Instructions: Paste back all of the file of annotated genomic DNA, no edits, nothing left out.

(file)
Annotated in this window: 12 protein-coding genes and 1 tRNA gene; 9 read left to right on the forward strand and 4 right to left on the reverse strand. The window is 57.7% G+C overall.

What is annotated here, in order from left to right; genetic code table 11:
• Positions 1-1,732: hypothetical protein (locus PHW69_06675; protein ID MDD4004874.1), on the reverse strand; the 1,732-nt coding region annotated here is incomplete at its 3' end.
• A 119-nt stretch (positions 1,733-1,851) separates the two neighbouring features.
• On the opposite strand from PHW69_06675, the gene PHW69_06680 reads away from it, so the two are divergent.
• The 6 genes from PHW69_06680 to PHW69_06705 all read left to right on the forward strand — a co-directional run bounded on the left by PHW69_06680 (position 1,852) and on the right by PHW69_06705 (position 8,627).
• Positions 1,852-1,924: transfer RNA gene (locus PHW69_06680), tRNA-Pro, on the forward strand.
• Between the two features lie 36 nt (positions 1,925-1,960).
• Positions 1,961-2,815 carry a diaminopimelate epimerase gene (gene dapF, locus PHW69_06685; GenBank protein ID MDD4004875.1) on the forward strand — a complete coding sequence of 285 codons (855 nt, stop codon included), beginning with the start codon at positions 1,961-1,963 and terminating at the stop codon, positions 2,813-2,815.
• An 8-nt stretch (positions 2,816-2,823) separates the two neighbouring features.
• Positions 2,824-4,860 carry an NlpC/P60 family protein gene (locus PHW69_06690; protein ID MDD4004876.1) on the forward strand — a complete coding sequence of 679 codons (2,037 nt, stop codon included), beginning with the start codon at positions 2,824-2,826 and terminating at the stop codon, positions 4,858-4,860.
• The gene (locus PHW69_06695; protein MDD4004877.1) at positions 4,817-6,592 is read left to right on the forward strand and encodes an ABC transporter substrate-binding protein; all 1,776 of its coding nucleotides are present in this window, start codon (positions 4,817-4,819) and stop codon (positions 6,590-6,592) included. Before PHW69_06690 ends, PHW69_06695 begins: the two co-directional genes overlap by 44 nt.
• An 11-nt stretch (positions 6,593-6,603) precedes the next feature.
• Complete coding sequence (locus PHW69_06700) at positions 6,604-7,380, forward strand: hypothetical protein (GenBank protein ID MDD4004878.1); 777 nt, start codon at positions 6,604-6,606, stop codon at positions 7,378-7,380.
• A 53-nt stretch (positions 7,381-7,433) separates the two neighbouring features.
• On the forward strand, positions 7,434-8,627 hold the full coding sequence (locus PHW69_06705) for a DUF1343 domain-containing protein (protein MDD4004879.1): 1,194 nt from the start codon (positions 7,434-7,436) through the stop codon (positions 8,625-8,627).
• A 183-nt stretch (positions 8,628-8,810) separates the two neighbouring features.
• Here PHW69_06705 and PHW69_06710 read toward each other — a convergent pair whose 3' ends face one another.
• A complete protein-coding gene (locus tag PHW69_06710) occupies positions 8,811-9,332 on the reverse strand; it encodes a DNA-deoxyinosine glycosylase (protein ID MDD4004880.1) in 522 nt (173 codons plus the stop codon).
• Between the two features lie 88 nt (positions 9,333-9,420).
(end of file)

Annotated in this window: 12 protein-coding genes and 1 tRNA gene; 9 read left to right on the forward strand and 4 right to left on the reverse strand. The window is 57.7% G+C overall.

What is annotated here, in order from left to right; genetic code table 11:
• Positions 1-1,732: hypothetical protein (locus PHW69_06675; protein ID MDD4004874.1), on the reverse strand; the 1,732-nt coding region annotated here is incomplete at its 3' end.
• A 119-nt stretch (positions 1,733-1,851) separates the two neighbouring features.
• On the opposite strand from PHW69_06675, the gene PHW69_06680 reads away from it, so the two are divergent.
• The 6 genes from PHW69_06680 to PHW69_06705 all read left to right on the forward strand — a co-directional run bounded on the left by PHW69_06680 (position 1,852) and on the right by PHW69_06705 (position 8,627).
• Positions 1,852-1,924: transfer RNA gene (locus PHW69_06680), tRNA-Pro, on the forward strand.
• Between the two features lie 36 nt (positions 1,925-1,960).
• Positions 1,961-2,815 carry a diaminopimelate epimerase gene (gene dapF, locus PHW69_06685; GenBank protein ID MDD4004875.1) on the forward strand — a complete coding sequence of 285 codons (855 nt, stop codon included), beginning with the start codon at positions 1,961-1,963 and terminating at the stop codon, positions 2,813-2,815.
• An 8-nt stretch (positions 2,816-2,823) separates the two neighbouring features.
• Positions 2,824-4,860 carry an NlpC/P60 family protein gene (locus PHW69_06690; protein ID MDD4004876.1) on the forward strand — a complete coding sequence of 679 codons (2,037 nt, stop codon included), beginning with the start codon at positions 2,824-2,826 and terminating at the stop codon, positions 4,858-4,860.
• The gene (locus PHW69_06695; protein MDD4004877.1) at positions 4,817-6,592 is read left to right on the forward strand and encodes an ABC transporter substrate-binding protein; all 1,776 of its coding nucleotides are present in this window, start codon (positions 4,817-4,819) and stop codon (positions 6,590-6,592) included. Before PHW69_06690 ends, PHW69_06695 begins: the two co-directional genes overlap by 44 nt.
• An 11-nt stretch (positions 6,593-6,603) precedes the next feature.
• Complete coding sequence (locus PHW69_06700) at positions 6,604-7,380, forward strand: hypothetical protein (GenBank protein ID MDD4004878.1); 777 nt, start codon at positions 6,604-6,606, stop codon at positions 7,378-7,380.
• A 53-nt stretch (positions 7,381-7,433) separates the two neighbouring features.
• On the forward strand, positions 7,434-8,627 hold the full coding sequence (locus PHW69_06705) for a DUF1343 domain-containing protein (protein MDD4004879.1): 1,194 nt from the start codon (positions 7,434-7,436) through the stop codon (positions 8,625-8,627).
• A 183-nt stretch (positions 8,628-8,810) separates the two neighbouring features.
• Here PHW69_06705 and PHW69_06710 read toward each other — a convergent pair whose 3' ends face one another.
• A complete protein-coding gene (locus tag PHW69_06710) occupies positions 8,811-9,332 on the reverse strand; it encodes a DNA-deoxyinosine glycosylase (protein ID MDD4004880.1) in 522 nt (173 codons plus the stop codon).
• Between the two features lie 88 nt (positions 9,333-9,420).